Community steps up to help Sammamish man with leukemia
August 23, 2013
By Neil Pierson
Garage sale runs today until 3 and tomorrow 8-3 at 26574 SE 15th St. in Trossachs.
New: Aug. 23, 1:04 p.m.
Sammamish resident Larry Church was diagnosed with chronic myelogenous leukemia more than a year and a half ago, and the situation quickly deteriorated into a life-threatening battle.
Church underwent chemotherapy as part of his treatment for the disease, which attacks the body’s white blood cells. Advances in medication have greatly increased the long-term survival rate for CML patients, but nothing was working for Church.
He recently got a stem cell transplant and is in the midst of a 100-day isolation period at the University of Washington Medical Center in Seattle. Transplant patients have a high risk of infection, so keeping bacteria at bay is a crucial part of recovery. His wife, Tara, will be his full-time caregiver once he’s able to leave the hospital.
However, the cost of the procedure is taking its toll on the Church family. Larry had to leave his job as head butcher at the Klahanie QFC store, and will be losing his employer-based insurance in September. With Tara at his side every day, she’s at risk of losing her job as the head cook at Issaquah High School.
It was a conundrum that drove people like Kathy Boll and Karen Yose into action.
Boll and Yose have known Tara Church for many years; they’re all congregants at the Church of Jesus Christ of Latter-day Saints on Duthie Hill Road. Boll calls the couple “a good friend of the family,” noting that Tara helped her with her children when they were babies.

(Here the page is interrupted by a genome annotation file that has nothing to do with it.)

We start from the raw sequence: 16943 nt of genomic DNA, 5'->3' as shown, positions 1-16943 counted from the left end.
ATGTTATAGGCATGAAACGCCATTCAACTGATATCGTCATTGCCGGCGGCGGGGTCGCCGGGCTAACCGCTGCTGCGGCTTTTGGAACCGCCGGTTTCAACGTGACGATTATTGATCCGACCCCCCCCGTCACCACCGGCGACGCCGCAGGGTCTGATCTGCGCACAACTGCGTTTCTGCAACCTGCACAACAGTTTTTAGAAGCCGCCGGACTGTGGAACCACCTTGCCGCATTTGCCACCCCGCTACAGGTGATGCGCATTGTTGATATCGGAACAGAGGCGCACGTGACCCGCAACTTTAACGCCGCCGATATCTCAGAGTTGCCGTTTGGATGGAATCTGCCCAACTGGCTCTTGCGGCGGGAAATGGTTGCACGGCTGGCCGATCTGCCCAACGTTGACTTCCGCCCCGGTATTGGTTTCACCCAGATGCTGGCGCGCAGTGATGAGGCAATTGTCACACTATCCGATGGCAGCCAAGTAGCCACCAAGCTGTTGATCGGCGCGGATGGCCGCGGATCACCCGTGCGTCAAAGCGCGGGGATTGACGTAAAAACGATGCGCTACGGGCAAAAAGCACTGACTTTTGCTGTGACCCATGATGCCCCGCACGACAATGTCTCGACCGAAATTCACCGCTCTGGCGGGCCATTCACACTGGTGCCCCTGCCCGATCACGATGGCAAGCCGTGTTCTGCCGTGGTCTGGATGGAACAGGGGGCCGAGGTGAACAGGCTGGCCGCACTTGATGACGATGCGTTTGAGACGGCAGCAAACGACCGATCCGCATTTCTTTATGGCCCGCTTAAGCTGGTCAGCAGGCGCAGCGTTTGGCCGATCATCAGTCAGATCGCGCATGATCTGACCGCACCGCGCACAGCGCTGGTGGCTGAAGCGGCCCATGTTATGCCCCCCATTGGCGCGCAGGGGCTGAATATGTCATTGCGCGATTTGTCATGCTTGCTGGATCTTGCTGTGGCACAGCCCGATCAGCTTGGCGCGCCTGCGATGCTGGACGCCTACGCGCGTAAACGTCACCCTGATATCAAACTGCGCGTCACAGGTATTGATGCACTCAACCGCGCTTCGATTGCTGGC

“Initially, I think a lot of people kind of stepped up to see what they could do to help, knowing there would be a huge financial need,” Boll said.
“Losing your insurance when you have leukemia is not a good deal,” Yose said. “They have the best attitude about it all.”
In June, Boll hit on the idea of a joint yard sale and bake sale. She began advertising the sale to neighbors and fellow church members in July, and started taking donations in preparation for the Aug. 23-24 event.
She didn’t think the response would be overwhelming, but she was wrong.
“I started taking collections about two weeks ago, and by last night, it was overflowing,” she said on Aug. 23 as people milled about her yard, picking through items of all shapes and sizes.
“We couldn’t fit any more stuff in our garage. It was amazing.”
Boll’s goal for the two-day fundraiser was $3,000. There is also a website – www.helphopelive.org – that is accepting donations. Boll said several service items will be auctioned this week, including hour-long massages, a plane ride and a gun range membership.
Yose said many people in the community know Larry Church’s friendly spirit from his 12 years at QFC, and holding a fundraiser was the least his friends could do.
“I think the LDS (church) community has played probably the biggest major role in this,” Yose said, “but there’s a lot of other people, too, who aren’t members of our church that have participated.”
Boll said the community’s response to the fundraiser is indicative of the generosity throughout Sammamish.
“I see a lot of people, when there’s a need, step up and try to help out,” she said. “It makes me proud to be a citizen of Sammamish.”